Welcome to the post-boom Sun

As it prepares for its annual user conference in San Francisco this week, Sun Microsystems has a lot to prove. The company that once boasted of being the "dot in dot com" has watched its position as an industry leader erode over the last few years as the iconoclast image and corporate culture that served it so well during the Internet boom has worked against it during leaner times.

This tough business climate was coupled with a major management shake-up last year that saw much of Sun's senior staff exit the company, including Chief Operating Officer Ed Zander, Chief Financial Officer Michael Lehman, Executive Vice President of Computer Systems John Shoemaker, and Sun's rising Linux star, Vice President and General Manager for Edge Computing Stephen DeWitt.

Now, 14 months after its executive reorganization, the computer maker hopes to use next week's Sun Network conference to show a skeptical industry that it is still a player.

Sun has struggled to lead the industry in a variety of initiatives. Its WSCI (Web Services Choreography Interface) Web services standard has been marginalized thanks to an alternative promoted by Microsoft Corp. and IBM Corp. called BPEL (Business Process Execution Language). The Jini networking technology, created by Sun's recently departed chief scientist, Bill Joy, has failed to catch on. And Sun finds itself increasingly alone in its support of the InfiniBand I/O (input/output) architecture.

But Sun still spends US$1 billion annually on research and development, and it has high hopes for a number of developing initiatives, including its "throughput" computing microprocessor design, which insiders say will come to fruition with Sun's Niagara processors, expected in 2006; its N1 data center architecture; and with its suite of server software, code-named Orion, which will be a focal point at next week's show.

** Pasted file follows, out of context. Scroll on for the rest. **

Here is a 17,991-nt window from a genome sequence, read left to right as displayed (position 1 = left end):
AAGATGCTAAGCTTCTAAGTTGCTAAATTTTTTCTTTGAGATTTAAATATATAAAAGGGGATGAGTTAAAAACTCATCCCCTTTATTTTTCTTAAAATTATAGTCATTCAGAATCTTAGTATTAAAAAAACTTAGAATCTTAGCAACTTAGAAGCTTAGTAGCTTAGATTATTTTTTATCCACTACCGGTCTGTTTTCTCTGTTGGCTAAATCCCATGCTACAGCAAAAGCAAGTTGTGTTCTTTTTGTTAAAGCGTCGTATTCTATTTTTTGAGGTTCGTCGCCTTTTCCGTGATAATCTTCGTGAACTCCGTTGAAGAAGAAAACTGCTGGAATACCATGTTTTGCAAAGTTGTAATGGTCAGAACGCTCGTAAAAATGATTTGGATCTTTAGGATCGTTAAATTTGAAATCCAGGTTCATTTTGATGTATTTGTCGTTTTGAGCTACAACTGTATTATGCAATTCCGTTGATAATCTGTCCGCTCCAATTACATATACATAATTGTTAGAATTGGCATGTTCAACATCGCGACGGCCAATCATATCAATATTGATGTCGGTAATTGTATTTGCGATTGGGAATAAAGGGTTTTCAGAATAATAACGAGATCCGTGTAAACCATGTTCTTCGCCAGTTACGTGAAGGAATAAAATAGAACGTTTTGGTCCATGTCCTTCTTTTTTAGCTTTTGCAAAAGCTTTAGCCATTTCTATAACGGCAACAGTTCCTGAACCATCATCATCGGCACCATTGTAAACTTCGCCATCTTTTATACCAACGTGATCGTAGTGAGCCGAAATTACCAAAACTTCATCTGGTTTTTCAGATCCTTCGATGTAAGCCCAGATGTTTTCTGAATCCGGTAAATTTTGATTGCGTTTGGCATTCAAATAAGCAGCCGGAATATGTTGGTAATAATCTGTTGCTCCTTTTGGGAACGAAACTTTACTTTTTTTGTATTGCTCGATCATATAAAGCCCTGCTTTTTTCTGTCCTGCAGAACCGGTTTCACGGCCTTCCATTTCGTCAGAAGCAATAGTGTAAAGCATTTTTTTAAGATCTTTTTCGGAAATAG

In interviews this week, Sun executives predicted that Orion, with its simplified pricing and better level of operating system integration, would change the rules of the game for the server software industry.

The question is, will the industry take notice?

Sun has always harbored a healthy contempt for conventional wisdom. Company insiders say this attitude flows down from the company's chief executive officer, Scott McNealy, who treats the term as derogatory ("If it was wisdom," he has been quoted as saying, "it wouldn't be conventional").

When competitors like IBM and Hewlett-Packard Co. adopted the Windows NT operating system in the 1990s, Sun stuck with its Solaris operating system and in the process came to dominate the Unix industry. When the 64-bit computing market was expected to consolidate around Intel's Itanium processors, Sun declined to sell Itanium systems, offering instead to port Solaris to the new chip architecture. By 2000, it dropped even this initiative, leaving its hardware competitors to develop systems based on the struggling microprocessor on their own.

But lately Sun has been following rather than leading, often in humbling fashion. When IBM decided to give away $40 million worth of software to the open source community by founding the Eclipse project in 2001, Sun officials initially dismissed the effort as a cynical effort to buy its way into the open-source tools game, and said that Eclipse's support of a nonstandard set of software libraries, called SWT (standard widget toolkit), amounted to a fork in Java.

Sun had personal reasons to be dismissive. The Eclipse project competed with Sun's own year-old open source community of NetBeans developers, and even IBM's choice of names -- with its "eclipse of the sun" connotations -- seemed to be a slight to the company that created Java.

But last week Sun confirmed that it was in negotiations to join Eclipse, a move that seemed to both confirm IBM's leadership role in Java and serve as a tacit admission that Sun's famous "write once run anywhere" vision for the programming language had not panned out, according to Clay Ryder, an analyst with The Sageza Group Inc.